Electoral Commission sets sights on online advertising

Josh Hall's picture
by Josh Hall

The Electoral Commission has called for new laws requiring online political adverts to include details of who has paid for them.

The watchdog is pressuring the government to make online adverts subject to the same rules as those in print, which must clearly show who they were produced by.

It says online campaigning is becoming increasingly important in the UK, and that the law must be updated to ensure transparency on who is funding it.

The Commission’s director of regulation, Louise Edwards, told the BBC: “What we need and what we’re calling for is a very clear change in the law to make parties and campaigners say on the face of their advert who they are, who’s paid for that advert, and who is promoted.”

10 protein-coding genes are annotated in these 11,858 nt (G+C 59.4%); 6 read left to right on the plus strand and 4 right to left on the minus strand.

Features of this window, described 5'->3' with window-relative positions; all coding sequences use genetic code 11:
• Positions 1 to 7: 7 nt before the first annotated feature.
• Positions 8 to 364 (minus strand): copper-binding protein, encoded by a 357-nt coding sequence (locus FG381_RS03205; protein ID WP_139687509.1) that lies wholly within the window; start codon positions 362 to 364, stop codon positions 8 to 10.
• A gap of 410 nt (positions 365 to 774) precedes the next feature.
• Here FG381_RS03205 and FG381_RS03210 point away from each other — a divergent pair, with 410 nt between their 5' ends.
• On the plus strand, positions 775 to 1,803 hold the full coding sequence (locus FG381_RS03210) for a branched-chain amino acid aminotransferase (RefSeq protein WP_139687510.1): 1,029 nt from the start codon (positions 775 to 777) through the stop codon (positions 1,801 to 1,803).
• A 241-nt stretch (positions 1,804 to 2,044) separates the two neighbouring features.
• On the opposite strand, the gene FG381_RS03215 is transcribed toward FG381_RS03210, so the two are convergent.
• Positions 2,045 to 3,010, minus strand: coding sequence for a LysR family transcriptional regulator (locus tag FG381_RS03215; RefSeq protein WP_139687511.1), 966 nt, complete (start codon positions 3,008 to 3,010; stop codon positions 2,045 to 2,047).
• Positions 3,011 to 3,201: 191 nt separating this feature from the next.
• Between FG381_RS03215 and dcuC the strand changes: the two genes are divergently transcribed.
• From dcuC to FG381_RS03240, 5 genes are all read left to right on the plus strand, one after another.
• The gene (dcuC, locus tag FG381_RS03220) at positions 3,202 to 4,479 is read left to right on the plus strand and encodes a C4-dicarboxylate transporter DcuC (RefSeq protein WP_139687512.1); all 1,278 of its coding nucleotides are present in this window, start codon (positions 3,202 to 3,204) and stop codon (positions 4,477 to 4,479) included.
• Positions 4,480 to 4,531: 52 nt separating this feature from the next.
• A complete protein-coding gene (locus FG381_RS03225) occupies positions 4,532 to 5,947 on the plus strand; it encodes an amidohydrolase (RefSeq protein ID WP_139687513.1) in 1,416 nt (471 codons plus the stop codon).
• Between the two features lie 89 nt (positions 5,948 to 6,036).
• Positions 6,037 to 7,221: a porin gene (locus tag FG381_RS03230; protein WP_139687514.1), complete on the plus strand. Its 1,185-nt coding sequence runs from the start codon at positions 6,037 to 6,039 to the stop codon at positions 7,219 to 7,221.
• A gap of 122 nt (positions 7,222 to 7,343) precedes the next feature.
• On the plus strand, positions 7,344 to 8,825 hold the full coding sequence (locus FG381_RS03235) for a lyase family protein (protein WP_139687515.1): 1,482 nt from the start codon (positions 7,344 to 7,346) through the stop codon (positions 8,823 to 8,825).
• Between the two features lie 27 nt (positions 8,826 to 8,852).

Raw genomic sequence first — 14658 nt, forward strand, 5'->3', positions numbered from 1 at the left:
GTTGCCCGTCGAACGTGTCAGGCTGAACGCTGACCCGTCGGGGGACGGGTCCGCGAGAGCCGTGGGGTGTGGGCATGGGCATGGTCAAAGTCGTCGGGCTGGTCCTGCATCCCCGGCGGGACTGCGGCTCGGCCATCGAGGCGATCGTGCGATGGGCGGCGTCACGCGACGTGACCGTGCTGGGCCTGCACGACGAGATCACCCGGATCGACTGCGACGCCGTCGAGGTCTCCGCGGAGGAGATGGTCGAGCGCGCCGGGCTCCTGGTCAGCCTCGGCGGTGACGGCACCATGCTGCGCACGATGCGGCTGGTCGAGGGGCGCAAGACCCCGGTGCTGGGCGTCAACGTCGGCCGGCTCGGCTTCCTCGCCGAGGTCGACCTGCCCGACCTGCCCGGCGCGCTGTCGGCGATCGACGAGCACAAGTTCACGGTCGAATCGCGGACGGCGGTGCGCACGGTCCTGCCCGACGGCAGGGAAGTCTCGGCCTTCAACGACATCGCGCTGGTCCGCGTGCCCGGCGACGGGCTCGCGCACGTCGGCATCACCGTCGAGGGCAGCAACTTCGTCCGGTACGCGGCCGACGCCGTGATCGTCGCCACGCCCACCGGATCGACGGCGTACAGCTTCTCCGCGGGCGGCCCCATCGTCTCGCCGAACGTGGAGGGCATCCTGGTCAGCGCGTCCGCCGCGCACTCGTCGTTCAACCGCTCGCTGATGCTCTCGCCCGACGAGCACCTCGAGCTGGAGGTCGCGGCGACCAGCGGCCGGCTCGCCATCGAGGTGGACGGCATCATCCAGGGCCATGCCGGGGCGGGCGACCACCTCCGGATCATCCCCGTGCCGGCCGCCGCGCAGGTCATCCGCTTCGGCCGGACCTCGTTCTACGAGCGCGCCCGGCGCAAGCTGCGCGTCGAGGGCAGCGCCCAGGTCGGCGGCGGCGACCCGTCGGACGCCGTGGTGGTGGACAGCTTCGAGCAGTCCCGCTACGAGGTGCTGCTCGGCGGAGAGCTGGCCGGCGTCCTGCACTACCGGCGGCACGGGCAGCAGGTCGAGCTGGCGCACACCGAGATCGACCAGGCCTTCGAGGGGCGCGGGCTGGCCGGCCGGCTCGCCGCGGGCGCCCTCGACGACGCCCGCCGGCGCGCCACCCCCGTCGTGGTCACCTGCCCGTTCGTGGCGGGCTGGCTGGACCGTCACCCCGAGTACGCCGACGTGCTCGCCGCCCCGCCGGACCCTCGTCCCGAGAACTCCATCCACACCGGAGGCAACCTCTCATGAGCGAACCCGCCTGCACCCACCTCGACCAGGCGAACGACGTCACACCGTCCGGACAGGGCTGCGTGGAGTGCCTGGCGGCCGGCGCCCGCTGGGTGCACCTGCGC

Earlier this month the government said it was committed to the introduction of new measures to help “crack down on intimidation, influence, and disinformation, and safeguard UK elections.”

But the so-called ‘digital imprint regime’, which addresses the Commission’s request, will not materialise for some time, with the government only saying it will introduce technical proposals for the scheme later this year.

The Electoral Commission’s calls for further regulation come during a period of intense scrutiny on the internet’s role in both elections and the wider political debate.

As we reported this morning, Instagram is the latest major platform to take action, with the announcement that it will begin fact-checking posts made on the app.

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